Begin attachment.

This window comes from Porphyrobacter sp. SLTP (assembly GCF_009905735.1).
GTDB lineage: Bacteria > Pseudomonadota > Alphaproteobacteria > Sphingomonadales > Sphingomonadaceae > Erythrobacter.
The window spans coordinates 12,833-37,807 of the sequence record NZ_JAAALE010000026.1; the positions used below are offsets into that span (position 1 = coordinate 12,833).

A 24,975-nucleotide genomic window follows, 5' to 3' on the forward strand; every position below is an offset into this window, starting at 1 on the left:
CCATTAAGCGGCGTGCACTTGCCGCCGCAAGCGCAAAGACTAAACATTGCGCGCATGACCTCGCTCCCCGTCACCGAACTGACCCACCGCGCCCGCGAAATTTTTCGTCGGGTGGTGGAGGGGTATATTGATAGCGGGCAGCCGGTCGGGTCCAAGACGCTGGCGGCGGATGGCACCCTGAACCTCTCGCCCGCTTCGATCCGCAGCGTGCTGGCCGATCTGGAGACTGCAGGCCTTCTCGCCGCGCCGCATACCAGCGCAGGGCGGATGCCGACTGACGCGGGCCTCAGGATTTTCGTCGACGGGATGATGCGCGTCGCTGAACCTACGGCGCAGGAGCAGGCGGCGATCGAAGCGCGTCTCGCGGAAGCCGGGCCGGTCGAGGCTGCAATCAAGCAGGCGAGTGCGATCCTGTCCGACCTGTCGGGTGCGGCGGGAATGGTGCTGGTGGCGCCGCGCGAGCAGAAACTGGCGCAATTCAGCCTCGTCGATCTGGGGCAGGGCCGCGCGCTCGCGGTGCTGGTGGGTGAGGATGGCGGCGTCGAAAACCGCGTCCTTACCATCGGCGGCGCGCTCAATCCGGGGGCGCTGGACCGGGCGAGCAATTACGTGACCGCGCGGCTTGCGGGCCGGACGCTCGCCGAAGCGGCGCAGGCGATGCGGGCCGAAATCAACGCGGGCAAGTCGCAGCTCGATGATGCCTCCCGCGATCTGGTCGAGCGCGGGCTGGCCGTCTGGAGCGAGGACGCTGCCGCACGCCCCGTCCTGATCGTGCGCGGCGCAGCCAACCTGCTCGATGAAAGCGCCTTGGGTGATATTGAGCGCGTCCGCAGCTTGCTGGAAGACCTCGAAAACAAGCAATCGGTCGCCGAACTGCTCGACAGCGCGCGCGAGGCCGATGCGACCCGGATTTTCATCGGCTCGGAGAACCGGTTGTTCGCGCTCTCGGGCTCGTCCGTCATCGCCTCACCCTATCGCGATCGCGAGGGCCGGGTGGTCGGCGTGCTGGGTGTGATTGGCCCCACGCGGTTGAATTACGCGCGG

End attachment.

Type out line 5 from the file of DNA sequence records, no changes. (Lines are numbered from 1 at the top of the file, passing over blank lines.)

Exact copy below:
CCATTAAGCGGCGTGCACTTGCCGCCGCAAGCGCAAAGACTAAACATTGCGCGCATGACCTCGCTCCCCGTCACCGAACTGACCCACCGCGCCCGCGAAATTTTTCGTCGGGTGGTGGAGGGGTATATTGATAGCGGGCAGCCGGTCGGGTCCAAGACGCTGGCGGCGGATGGCACCCTGAACCTCTCGCCCGCTTCGATCCGCAGCGTGCTGGCCGATCTGGAGACTGCAGGCCTTCTCGCCGCGCCGCATACCAGCGCAGGGCGGATGCCGACTGACGCGGGCCTCAGGATTTTCGTCGACGGGATGATGCGCGTCGCTGAACCTACGGCGCAGGAGCAGGCGGCGATCGAAGCGCGTCTCGCGGAAGCCGGGCCGGTCGAGGCTGCAATCAAGCAGGCGAGTGCGATCCTGTCCGACCTGTCGGGTGCGGCGGGAATGGTGCTGGTGGCGCCGCGCGAGCAGAAACTGGCGCAATTCAGCCTCGTCGATCTGGGGCAGGGCCGCGCGCTCGCGGTGCTGGTGGGTGAGGATGGCGGCGTCGAAAACCGCGTCCTTACCATCGGCGGCGCGCTCAATCCGGGGGCGCTGGACCGGGCGAGCAATTACGTGACCGCGCGGCTTGCGGGCCGGACGCTCGCCGAAGCGGCGCAGGCGATGCGGGCCGAAATCAACGCGGGCAAGTCGCAGCTCGATGATGCCTCCCGCGATCTGGTCGAGCGCGGGCTGGCCGTCTGGAGCGAGGACGCTGCCGCACGCCCCGTCCTGATCGTGCGCGGCGCAGCCAACCTGCTCGATGAAAGCGCCTTGGGTGATATTGAGCGCGTCCGCAGCTTGCTGGAAGACCTCGAAAACAAGCAATCGGTCGCCGAACTGCTCGACAGCGCGCGCGAGGCCGATGCGACCCGGATTTTCATCGGCTCGGAGAACCGGTTGTTCGCGCTCTCGGGCTCGTCCGTCATCGCCTCACCCTATCGCGATCGCGAGGGCCGGGTGGTCGGCGTGCTGGGTGTGATTGGCCCCACGCGGTTGAATTACGCGCGG